Processed oils are made by heating, and using chemicals.
This provides greater yield, and therefore it is favored by olive oil manufacturers.
However, it doesn’t have as good a flavor.
And many consumers prefer all-natural olive oil.
Extra virgin olive oil is made only from pressing olives to extract the oil and isn’t combined with processed olive oil like standard olive oil.
Regular olive oil – that doesn’t say extra virgin on the label has a longer shelf life than extra virgin olive oil.
So, extra virgin olive oil lasts for around 9 to 12 months if kept in a cool dark place.
Whereas, regular olive oil lasts a lot longer and can last for up to 24 months.
The ketogenic diet is known to be good for weight loss. And you may be wondering whether eating olives and olive oil is OK on a low carb or ketogenic diet. Juices and oils of fruits are generally significantly lower in fiber than the fruit itself.
But, it can also be lower in carbs. So, I explored this topic further and explained it in detail in this article about whether you can eat olives on a keto .
Does Cold Damage Olive Oil?
Keeping olive oil in the fridge can happen by accident, or a particularly cold day can turn it partially solid, or completely solid.
But, does cold damage olive oil?
Generally, cold does not damage olive oil.
According to CentraFoods, a bulk food company, cooling olive oil to the point where it becomes solid or partially solid does not affect the flavor of olive oil.
Also warming solid olive oil back into liquid form does not affect the taste.
Therefore, buying olive oil in bulk, and storing it in the fridge or freezer is perfectly fine.
It’s also fine to keep it in the fridge.
However, it makes it difficult to use if kept in a bottle, because it can become so solid that you can’t pour it.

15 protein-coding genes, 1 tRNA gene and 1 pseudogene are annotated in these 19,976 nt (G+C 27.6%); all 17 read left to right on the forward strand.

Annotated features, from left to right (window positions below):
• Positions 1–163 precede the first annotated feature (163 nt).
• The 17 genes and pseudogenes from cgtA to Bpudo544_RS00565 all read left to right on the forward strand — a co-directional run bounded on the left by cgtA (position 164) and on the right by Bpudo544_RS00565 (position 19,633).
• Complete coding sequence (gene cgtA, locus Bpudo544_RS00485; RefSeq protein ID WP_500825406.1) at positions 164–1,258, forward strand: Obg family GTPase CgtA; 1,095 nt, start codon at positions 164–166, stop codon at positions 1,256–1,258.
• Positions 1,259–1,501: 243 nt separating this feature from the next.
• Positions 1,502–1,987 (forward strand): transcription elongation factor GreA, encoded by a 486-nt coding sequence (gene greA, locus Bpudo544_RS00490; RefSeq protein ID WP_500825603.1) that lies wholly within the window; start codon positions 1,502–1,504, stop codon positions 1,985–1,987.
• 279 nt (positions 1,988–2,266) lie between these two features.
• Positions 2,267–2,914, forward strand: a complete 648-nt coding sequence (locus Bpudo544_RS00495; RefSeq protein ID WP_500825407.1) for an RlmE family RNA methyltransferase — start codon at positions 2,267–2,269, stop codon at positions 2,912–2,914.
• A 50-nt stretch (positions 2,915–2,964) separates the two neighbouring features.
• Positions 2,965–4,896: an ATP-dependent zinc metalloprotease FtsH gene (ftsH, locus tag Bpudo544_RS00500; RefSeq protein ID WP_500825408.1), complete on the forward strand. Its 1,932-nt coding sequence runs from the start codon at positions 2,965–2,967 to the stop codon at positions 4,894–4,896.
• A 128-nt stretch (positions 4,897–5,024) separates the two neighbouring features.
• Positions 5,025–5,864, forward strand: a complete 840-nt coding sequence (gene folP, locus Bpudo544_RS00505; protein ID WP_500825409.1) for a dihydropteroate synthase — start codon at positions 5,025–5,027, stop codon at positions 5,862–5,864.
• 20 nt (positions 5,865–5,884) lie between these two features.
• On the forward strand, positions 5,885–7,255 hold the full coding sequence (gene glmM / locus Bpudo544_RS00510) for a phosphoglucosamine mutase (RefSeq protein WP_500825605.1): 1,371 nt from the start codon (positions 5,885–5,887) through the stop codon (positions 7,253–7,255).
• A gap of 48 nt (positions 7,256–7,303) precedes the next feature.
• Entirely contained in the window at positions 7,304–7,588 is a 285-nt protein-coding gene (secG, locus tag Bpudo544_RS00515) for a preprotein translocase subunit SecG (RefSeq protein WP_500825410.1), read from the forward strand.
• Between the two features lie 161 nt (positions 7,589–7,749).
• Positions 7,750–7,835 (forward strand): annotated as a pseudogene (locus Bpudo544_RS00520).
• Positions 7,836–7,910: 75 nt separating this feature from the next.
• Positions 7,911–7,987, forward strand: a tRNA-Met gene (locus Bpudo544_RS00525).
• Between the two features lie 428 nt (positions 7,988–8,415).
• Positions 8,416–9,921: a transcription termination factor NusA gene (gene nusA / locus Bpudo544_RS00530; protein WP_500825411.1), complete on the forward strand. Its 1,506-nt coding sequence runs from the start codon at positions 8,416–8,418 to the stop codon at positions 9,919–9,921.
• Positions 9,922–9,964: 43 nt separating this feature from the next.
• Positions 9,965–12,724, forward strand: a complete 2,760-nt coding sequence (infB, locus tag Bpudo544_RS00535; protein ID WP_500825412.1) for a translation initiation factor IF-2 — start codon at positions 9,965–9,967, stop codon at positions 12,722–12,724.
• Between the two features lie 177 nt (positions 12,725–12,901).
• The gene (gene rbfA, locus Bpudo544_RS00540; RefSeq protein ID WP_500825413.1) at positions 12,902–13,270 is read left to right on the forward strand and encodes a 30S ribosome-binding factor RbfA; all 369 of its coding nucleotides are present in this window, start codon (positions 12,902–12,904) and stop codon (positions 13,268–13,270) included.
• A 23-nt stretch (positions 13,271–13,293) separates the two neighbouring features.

Fridges can be cooler or warmer depending on what temperature it’s set to, so you may find keeping olive oil in the fridge only causes some of it to be solid.
And you can still pour out enough of it for cooking, or to be used in other dishes.
Some people have reported that keeping olive oil in the fridge increases the shelf life of olive oil.
And cooler temperatures do slow down chemical reactions.
But, olive oil is generally sold in 1 liter (¼ gallon, 1 qt) bottles or smaller.
And because it lasts for around a year when not stored in the fridge, you can generally use it all up before it goes bad.
How Long Does Vegetable Oil Last?
Vegetable oil is another great cooking oil, and can also be used to make vinaigrettes and used as a salad dressing. But, how long does it last?
As a general rule, vegetable oil lasts 4 months in the pantry once opened according to the USDA.
If unopened it can last 2 years if kept in a cool dry place.
Cold-pressed vegetable oils have shorter shelf life than standard vegetable oils and can last only 2 to 3 months.
The reason is that many of the nutrients in standard vegetable oil are removed during the heating, and manufacturing process.
Because there’s fewer organic compounds in them, they don’t react as readily with the air.
Or, when the oil is kept at room temperature.
How to tell if vegetable or olive oil has gone bad?
Vegetable oil or olive oil that has gone bad has a distinctive smell that isn’t present in fresh oil. It can have a sour smell, but can also have a metallic, or crayon-like odor to it.
The best way to test it is to sniff the bottle, or pour a small amount out into a spoon and then sniff it.
Interestingly, many people like the taste of slightly off olive oil.
According to medical professionals, rancid olive oil does not have any negative health effects.
However, the flavor can be a bit of an acquired taste. And if you serve it to guests they may think it tastes unpleasant.
Oil tends to make its way throughout a dish when used as a dressing, or as cooking oil so it can change the flavor of the entire salad or dish when used.
I’m Chris Watson & the Founder of EatForLonger.com. I’m a food and wellbeing enthusiast researching and sharing foodstuffs and simple food-based concepts, such as fasting and clean eating.
I hope it inspires you to make tiny changes to what you eat and when you eat while optimizing your healthspan and all-around well-being.
Read more About Me here.